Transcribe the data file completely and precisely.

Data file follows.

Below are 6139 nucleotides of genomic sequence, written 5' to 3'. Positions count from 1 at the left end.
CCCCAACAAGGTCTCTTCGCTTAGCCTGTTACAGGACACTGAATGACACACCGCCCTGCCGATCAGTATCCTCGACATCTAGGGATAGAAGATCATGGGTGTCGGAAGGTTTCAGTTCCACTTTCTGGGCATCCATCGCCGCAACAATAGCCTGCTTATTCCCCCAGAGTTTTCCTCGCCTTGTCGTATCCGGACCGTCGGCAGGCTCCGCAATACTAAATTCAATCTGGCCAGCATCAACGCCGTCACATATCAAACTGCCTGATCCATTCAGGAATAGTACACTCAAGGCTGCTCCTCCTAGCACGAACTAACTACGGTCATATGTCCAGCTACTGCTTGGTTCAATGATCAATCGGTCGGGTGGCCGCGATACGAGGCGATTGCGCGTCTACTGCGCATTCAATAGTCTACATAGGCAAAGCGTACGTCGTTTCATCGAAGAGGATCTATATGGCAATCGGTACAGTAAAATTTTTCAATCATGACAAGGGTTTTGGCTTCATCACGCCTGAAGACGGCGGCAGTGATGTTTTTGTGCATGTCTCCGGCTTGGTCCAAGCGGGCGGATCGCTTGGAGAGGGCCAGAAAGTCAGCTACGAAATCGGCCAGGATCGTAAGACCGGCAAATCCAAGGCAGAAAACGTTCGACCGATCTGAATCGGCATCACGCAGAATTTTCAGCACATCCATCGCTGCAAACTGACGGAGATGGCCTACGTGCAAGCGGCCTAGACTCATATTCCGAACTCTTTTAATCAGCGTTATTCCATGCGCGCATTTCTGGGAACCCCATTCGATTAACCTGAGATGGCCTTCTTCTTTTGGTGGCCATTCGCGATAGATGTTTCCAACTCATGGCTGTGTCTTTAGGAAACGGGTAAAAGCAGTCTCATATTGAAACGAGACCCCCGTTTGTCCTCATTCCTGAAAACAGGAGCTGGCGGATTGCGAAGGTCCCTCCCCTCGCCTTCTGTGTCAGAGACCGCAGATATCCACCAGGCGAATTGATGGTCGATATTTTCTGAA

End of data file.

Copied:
Below are 6139 nucleotides of genomic sequence, written 5' to 3'. Positions count from 1 at the left end.
CCCCAACAAGGTCTCTTCGCTTAGCCTGTTACAGGACACTGAATGACACACCGCCCTGCCGATCAGTATCCTCGACATCTAGGGATAGAAGATCATGGGTGTCGGAAGGTTTCAGTTCCACTTTCTGGGCATCCATCGCCGCAACAATAGCCTGCTTATTCCCCCAGAGTTTTCCTCGCCTTGTCGTATCCGGACCGTCGGCAGGCTCCGCAATACTAAATTCAATCTGGCCAGCATCAACGCCGTCACATATCAAACTGCCTGATCCATTCAGGAATAGTACACTCAAGGCTGCTCCTCCTAGCACGAACTAACTACGGTCATATGTCCAGCTACTGCTTGGTTCAATGATCAATCGGTCGGGTGGCCGCGATACGAGGCGATTGCGCGTCTACTGCGCATTCAATAGTCTACATAGGCAAAGCGTACGTCGTTTCATCGAAGAGGATCTATATGGCAATCGGTACAGTAAAATTTTTCAATCATGACAAGGGTTTTGGCTTCATCACGCCTGAAGACGGCGGCAGTGATGTTTTTGTGCATGTCTCCGGCTTGGTCCAAGCGGGCGGATCGCTTGGAGAGGGCCAGAAAGTCAGCTACGAAATCGGCCAGGATCGTAAGACCGGCAAATCCAAGGCAGAAAACGTTCGACCGATCTGAATCGGCATCACGCAGAATTTTCAGCACATCCATCGCTGCAAACTGACGGAGATGGCCTACGTGCAAGCGGCCTAGACTCATATTCCGAACTCTTTTAATCAGCGTTATTCCATGCGCGCATTTCTGGGAACCCCATTCGATTAACCTGAGATGGCCTTCTTCTTTTGGTGGCCATTCGCGATAGATGTTTCCAACTCATGGCTGTGTCTTTAGGAAACGGGTAAAAGCAGTCTCATATTGAAACGAGACCCCCGTTTGTCCTCATTCCTGAAAACAGGAGCTGGCGGATTGCGAAGGTCCCTCCCCTCGCCTTCTGTGTCAGAGACCGCAGATATCCACCAGGCGAATTGATGGTCGATATTTTCTGAA